3.4. Yoking/Grouping Proof Protocols

Juels proposed Yoking Proof in 2004. In this protocol simultaneous scanning of a pair of RFID tags is performed with the generation of a proof. Grouping proofs are generalization of yoking proof. Grouping proofs involve multiple tags in the generation of proof. These protocols mainly scan tags sequentially. But Lien et al. proposed that tags should be scanned in parallel in order to make the schemes more practical [16].

GUPA: Liu et al. proposed grouping-proofs-based authentication protocol (GUPA) in July 2013 [84]. It is efficient for resource-constrained distributed RFID systems. Strengths: (a) low computation load and communication overhead, (b) hierarchical protection is enhanced by assigning tags into diverse groups and (c) fault-tolerant against an illegal reader or tag.

GKMP: Group Key Management Protocol (GKMP) has the ability of creating and distributing the keys within groups of arbitrary size and there is no intervention of a centralized key manager. Strengths: (a) no requirement of central key distribution site, (b) the key is available to only group members and (c) multicast communication protocols can be used [85].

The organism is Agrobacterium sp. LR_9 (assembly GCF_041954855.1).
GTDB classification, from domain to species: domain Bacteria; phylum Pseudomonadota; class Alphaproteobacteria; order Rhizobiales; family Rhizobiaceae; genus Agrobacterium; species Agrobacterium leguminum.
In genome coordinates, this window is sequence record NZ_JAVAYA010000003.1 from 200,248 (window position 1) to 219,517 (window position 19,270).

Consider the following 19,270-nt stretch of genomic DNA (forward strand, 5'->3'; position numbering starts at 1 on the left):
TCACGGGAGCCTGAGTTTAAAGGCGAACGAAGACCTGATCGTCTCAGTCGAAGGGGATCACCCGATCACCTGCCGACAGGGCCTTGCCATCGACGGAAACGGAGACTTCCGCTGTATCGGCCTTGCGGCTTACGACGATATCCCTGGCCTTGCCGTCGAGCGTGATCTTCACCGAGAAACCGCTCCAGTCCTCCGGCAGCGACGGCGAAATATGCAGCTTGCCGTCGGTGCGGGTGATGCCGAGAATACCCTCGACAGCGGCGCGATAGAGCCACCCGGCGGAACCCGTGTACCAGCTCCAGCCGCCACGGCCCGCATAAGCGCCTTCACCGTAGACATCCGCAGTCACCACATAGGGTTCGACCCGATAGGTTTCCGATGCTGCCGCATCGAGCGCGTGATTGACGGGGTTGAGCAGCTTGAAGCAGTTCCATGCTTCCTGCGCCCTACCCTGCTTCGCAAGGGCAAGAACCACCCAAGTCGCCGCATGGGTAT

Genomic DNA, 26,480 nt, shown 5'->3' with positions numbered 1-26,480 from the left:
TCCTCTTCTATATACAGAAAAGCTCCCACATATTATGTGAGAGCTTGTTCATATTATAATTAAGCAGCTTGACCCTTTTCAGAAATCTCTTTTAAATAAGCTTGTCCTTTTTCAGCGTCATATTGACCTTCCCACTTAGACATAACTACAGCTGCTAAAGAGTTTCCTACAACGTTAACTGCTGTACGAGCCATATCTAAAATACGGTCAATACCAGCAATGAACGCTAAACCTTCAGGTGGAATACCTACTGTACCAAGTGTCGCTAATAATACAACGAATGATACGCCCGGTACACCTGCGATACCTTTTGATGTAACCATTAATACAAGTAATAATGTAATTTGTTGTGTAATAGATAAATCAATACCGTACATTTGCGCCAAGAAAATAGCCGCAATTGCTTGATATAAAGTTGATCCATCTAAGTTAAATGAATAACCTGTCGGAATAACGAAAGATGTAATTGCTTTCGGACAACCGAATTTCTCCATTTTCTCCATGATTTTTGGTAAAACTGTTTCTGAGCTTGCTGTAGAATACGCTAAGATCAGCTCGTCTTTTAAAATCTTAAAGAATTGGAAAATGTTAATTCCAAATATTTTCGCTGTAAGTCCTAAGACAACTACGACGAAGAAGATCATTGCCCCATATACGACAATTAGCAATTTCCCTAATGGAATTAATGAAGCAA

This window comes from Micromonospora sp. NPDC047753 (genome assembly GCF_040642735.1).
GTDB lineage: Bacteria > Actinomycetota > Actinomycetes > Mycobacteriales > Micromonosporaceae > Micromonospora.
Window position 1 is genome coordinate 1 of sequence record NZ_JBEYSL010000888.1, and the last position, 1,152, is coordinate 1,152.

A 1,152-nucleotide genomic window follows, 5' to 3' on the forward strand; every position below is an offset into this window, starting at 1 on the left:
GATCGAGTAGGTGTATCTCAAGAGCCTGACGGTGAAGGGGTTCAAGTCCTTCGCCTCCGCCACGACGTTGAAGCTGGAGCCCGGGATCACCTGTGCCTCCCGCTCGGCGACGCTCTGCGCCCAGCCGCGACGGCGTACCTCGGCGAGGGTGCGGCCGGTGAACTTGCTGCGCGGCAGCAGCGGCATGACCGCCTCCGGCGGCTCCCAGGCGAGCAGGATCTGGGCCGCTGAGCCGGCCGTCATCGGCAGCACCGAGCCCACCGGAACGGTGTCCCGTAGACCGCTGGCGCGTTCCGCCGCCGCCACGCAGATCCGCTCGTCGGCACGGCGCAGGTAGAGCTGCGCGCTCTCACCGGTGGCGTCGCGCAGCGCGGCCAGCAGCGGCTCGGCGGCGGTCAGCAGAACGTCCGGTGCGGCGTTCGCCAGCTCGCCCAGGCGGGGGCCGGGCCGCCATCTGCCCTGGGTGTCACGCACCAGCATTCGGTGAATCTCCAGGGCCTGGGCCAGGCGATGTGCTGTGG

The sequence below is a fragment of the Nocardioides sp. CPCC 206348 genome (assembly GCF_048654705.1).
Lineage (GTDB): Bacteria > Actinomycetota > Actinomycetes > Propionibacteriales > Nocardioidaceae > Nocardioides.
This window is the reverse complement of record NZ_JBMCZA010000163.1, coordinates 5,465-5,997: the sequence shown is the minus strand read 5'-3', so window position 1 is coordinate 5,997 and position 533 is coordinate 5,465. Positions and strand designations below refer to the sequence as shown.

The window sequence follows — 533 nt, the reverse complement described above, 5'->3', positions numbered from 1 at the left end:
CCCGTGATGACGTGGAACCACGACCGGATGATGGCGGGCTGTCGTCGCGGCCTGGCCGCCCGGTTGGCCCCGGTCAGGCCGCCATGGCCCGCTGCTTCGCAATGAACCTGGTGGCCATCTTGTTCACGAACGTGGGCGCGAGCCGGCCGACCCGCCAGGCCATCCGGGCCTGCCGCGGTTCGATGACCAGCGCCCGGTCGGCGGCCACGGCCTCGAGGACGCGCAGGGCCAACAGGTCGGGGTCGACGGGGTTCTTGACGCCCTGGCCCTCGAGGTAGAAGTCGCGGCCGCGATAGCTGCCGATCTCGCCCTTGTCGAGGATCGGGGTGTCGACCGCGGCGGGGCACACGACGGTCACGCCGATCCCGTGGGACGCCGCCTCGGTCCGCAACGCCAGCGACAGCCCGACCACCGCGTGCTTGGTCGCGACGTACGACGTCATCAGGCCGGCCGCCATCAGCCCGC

GSAKMP: Group Secure Association Key Management Protocol (GSAKMP) protocol is responsible for creating and managing cryptographic groups on a network. It reduces the no of message exchanged for secure group establishment. It supports rekeying algorithm such as Logical Key Hierarchy (LKH) for maintaining group secrecy during members joining and leaving the group or an unauthorized access to a cryptographic key [86].

GDOI: Group Domain of Interpretation (GDOI) protocol is used for key management. It is based on Internet security Association and Key Management Protocol (ISAKMP) and Internet Key Exchange version 1 (IKE). It is run between a group member and a group controller for establishing a security association among two or more group members [87]. Grouping-proof Protocol for RFID Tags: Duc et al. [88] proposed scalable grouping-proof protocol for RFID tags. This protocol is based on secret sharing. In this protocol there are no relaying messages. It properly addresses the mafia fraud attack. It solves the scalability issues of previous protocols.